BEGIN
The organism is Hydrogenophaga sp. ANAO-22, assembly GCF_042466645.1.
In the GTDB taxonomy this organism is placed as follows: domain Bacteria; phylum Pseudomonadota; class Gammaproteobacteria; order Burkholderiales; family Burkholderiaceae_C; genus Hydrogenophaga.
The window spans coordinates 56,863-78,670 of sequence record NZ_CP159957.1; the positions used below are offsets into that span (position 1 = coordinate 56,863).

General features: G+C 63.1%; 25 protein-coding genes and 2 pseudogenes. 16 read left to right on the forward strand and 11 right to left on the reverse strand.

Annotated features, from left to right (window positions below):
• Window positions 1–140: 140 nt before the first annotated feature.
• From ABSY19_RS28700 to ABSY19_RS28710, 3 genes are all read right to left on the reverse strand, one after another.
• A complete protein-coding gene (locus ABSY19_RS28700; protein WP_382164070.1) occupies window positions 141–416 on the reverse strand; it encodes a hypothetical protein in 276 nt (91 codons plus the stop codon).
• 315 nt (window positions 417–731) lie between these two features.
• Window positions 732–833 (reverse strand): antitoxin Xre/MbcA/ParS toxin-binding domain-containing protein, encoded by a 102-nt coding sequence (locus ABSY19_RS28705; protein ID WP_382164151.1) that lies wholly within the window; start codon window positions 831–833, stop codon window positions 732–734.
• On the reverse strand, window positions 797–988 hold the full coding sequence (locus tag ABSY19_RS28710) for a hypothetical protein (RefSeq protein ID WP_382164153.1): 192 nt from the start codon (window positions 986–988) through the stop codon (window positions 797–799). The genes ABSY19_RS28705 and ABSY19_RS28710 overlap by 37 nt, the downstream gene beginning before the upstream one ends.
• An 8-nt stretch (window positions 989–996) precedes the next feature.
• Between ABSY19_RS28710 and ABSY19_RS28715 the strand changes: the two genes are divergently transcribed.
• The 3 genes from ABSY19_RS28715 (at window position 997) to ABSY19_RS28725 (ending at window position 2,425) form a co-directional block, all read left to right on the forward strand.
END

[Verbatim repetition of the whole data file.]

The organism is Hydrogenophaga sp. ANAO-22, assembly GCF_042466645.1.
In the GTDB taxonomy this organism is placed as follows: domain Bacteria; phylum Pseudomonadota; class Gammaproteobacteria; order Burkholderiales; family Burkholderiaceae_C; genus Hydrogenophaga.
The window spans coordinates 56,863-78,670 of sequence record NZ_CP159957.1; the positions used below are offsets into that span (position 1 = coordinate 56,863).

General features: G+C 63.1%; 25 protein-coding genes and 2 pseudogenes. 16 read left to right on the forward strand and 11 right to left on the reverse strand.

Annotated features, from left to right (window positions below):
• Window positions 1–140: 140 nt before the first annotated feature.
• From ABSY19_RS28700 to ABSY19_RS28710, 3 genes are all read right to left on the reverse strand, one after another.
• A complete protein-coding gene (locus ABSY19_RS28700; protein WP_382164070.1) occupies window positions 141–416 on the reverse strand; it encodes a hypothetical protein in 276 nt (91 codons plus the stop codon).
• 315 nt (window positions 417–731) lie between these two features.
• Window positions 732–833 (reverse strand): antitoxin Xre/MbcA/ParS toxin-binding domain-containing protein, encoded by a 102-nt coding sequence (locus ABSY19_RS28705; protein ID WP_382164151.1) that lies wholly within the window; start codon window positions 831–833, stop codon window positions 732–734.
• On the reverse strand, window positions 797–988 hold the full coding sequence (locus tag ABSY19_RS28710) for a hypothetical protein (RefSeq protein ID WP_382164153.1): 192 nt from the start codon (window positions 986–988) through the stop codon (window positions 797–799). The genes ABSY19_RS28705 and ABSY19_RS28710 overlap by 37 nt, the downstream gene beginning before the upstream one ends.
• An 8-nt stretch (window positions 989–996) precedes the next feature.
• Between ABSY19_RS28710 and ABSY19_RS28715 the strand changes: the two genes are divergently transcribed.
• The 3 genes from ABSY19_RS28715 (at window position 997) to ABSY19_RS28725 (ending at window position 2,425) form a co-directional block, all read left to right on the forward strand.